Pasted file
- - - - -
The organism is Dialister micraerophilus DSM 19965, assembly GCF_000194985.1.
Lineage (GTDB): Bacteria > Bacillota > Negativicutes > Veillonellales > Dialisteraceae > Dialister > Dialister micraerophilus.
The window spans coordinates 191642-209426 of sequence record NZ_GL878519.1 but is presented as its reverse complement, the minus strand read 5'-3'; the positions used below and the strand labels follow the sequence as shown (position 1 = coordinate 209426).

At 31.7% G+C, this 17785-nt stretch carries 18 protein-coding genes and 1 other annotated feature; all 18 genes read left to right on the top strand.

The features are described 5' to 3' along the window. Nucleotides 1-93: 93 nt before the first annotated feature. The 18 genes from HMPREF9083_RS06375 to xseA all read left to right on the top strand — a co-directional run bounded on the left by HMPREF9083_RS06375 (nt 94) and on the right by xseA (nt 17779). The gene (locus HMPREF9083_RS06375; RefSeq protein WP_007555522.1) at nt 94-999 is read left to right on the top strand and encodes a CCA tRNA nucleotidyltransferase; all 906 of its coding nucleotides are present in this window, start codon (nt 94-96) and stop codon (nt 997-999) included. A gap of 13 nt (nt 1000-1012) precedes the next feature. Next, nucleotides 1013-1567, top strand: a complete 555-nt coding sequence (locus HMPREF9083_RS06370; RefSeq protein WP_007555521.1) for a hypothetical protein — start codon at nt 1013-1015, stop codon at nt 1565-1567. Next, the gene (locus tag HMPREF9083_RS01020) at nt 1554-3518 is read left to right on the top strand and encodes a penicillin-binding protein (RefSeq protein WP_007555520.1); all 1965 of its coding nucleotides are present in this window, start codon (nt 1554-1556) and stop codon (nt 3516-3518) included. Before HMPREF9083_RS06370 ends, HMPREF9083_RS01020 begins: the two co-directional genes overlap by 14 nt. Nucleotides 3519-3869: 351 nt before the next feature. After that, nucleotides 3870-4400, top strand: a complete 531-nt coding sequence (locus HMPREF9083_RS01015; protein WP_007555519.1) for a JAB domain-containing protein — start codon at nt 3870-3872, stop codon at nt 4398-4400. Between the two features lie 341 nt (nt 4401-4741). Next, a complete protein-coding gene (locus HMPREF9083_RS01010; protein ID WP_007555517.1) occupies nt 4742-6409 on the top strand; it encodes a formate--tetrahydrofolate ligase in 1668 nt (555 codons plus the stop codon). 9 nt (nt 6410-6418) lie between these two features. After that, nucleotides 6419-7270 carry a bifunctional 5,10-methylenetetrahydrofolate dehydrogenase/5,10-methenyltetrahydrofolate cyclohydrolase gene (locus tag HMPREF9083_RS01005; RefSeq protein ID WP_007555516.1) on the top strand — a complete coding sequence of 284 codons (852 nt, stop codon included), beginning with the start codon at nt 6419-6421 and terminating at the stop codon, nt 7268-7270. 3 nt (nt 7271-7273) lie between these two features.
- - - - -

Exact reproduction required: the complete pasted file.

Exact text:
The organism is Dialister micraerophilus DSM 19965, assembly GCF_000194985.1.
Lineage (GTDB): Bacteria > Bacillota > Negativicutes > Veillonellales > Dialisteraceae > Dialister > Dialister micraerophilus.
The window spans coordinates 191642-209426 of sequence record NZ_GL878519.1 but is presented as its reverse complement, the minus strand read 5'-3'; the positions used below and the strand labels follow the sequence as shown (position 1 = coordinate 209426).

At 31.7% G+C, this 17785-nt stretch carries 18 protein-coding genes and 1 other annotated feature; all 18 genes read left to right on the top strand.

The features are described 5' to 3' along the window. Nucleotides 1-93: 93 nt before the first annotated feature. The 18 genes from HMPREF9083_RS06375 to xseA all read left to right on the top strand — a co-directional run bounded on the left by HMPREF9083_RS06375 (nt 94) and on the right by xseA (nt 17779). The gene (locus HMPREF9083_RS06375; RefSeq protein WP_007555522.1) at nt 94-999 is read left to right on the top strand and encodes a CCA tRNA nucleotidyltransferase; all 906 of its coding nucleotides are present in this window, start codon (nt 94-96) and stop codon (nt 997-999) included. A gap of 13 nt (nt 1000-1012) precedes the next feature. Next, nucleotides 1013-1567, top strand: a complete 555-nt coding sequence (locus HMPREF9083_RS06370; RefSeq protein WP_007555521.1) for a hypothetical protein — start codon at nt 1013-1015, stop codon at nt 1565-1567. Next, the gene (locus tag HMPREF9083_RS01020) at nt 1554-3518 is read left to right on the top strand and encodes a penicillin-binding protein (RefSeq protein WP_007555520.1); all 1965 of its coding nucleotides are present in this window, start codon (nt 1554-1556) and stop codon (nt 3516-3518) included. Before HMPREF9083_RS06370 ends, HMPREF9083_RS01020 begins: the two co-directional genes overlap by 14 nt. Nucleotides 3519-3869: 351 nt before the next feature. After that, nucleotides 3870-4400, top strand: a complete 531-nt coding sequence (locus HMPREF9083_RS01015; protein WP_007555519.1) for a JAB domain-containing protein — start codon at nt 3870-3872, stop codon at nt 4398-4400. Between the two features lie 341 nt (nt 4401-4741). Next, a complete protein-coding gene (locus HMPREF9083_RS01010; protein ID WP_007555517.1) occupies nt 4742-6409 on the top strand; it encodes a formate--tetrahydrofolate ligase in 1668 nt (555 codons plus the stop codon). 9 nt (nt 6410-6418) lie between these two features. After that, nucleotides 6419-7270 carry a bifunctional 5,10-methylenetetrahydrofolate dehydrogenase/5,10-methenyltetrahydrofolate cyclohydrolase gene (locus tag HMPREF9083_RS01005; RefSeq protein ID WP_007555516.1) on the top strand — a complete coding sequence of 284 codons (852 nt, stop codon included), beginning with the start codon at nt 6419-6421 and terminating at the stop codon, nt 7268-7270. 3 nt (nt 7271-7273) lie between these two features.